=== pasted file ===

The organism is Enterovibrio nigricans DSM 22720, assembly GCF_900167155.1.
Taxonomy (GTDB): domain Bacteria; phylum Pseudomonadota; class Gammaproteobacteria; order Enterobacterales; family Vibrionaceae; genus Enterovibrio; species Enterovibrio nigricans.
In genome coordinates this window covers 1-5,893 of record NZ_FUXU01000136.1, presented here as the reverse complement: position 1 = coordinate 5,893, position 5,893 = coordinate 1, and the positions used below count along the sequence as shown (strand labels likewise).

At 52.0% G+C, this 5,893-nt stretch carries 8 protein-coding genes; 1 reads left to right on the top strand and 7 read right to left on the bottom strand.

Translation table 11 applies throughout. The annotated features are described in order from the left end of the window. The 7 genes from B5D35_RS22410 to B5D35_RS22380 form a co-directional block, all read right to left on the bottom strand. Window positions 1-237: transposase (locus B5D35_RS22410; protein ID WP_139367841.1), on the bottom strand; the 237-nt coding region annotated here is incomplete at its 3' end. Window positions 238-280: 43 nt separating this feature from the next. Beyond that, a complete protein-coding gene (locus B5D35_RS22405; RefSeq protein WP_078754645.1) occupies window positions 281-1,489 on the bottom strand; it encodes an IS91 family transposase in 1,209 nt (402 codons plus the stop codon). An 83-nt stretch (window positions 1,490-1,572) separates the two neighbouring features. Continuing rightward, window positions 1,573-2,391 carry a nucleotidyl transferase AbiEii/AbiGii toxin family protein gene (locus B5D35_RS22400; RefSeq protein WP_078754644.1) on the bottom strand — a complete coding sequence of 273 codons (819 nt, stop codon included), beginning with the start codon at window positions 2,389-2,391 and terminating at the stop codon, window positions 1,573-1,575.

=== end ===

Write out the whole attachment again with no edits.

The organism is Enterovibrio nigricans DSM 22720, assembly GCF_900167155.1.
Taxonomy (GTDB): domain Bacteria; phylum Pseudomonadota; class Gammaproteobacteria; order Enterobacterales; family Vibrionaceae; genus Enterovibrio; species Enterovibrio nigricans.
In genome coordinates this window covers 1-5,893 of record NZ_FUXU01000136.1, presented here as the reverse complement: position 1 = coordinate 5,893, position 5,893 = coordinate 1, and the positions used below count along the sequence as shown (strand labels likewise).

At 52.0% G+C, this 5,893-nt stretch carries 8 protein-coding genes; 1 reads left to right on the top strand and 7 read right to left on the bottom strand.

Translation table 11 applies throughout. The annotated features are described in order from the left end of the window. The 7 genes from B5D35_RS22410 to B5D35_RS22380 form a co-directional block, all read right to left on the bottom strand. Window positions 1-237: transposase (locus B5D35_RS22410; protein ID WP_139367841.1), on the bottom strand; the 237-nt coding region annotated here is incomplete at its 3' end. Window positions 238-280: 43 nt separating this feature from the next. Beyond that, a complete protein-coding gene (locus B5D35_RS22405; RefSeq protein WP_078754645.1) occupies window positions 281-1,489 on the bottom strand; it encodes an IS91 family transposase in 1,209 nt (402 codons plus the stop codon). An 83-nt stretch (window positions 1,490-1,572) separates the two neighbouring features. Continuing rightward, window positions 1,573-2,391 carry a nucleotidyl transferase AbiEii/AbiGii toxin family protein gene (locus B5D35_RS22400; RefSeq protein WP_078754644.1) on the bottom strand — a complete coding sequence of 273 codons (819 nt, stop codon included), beginning with the start codon at window positions 2,389-2,391 and terminating at the stop codon, window positions 1,573-1,575.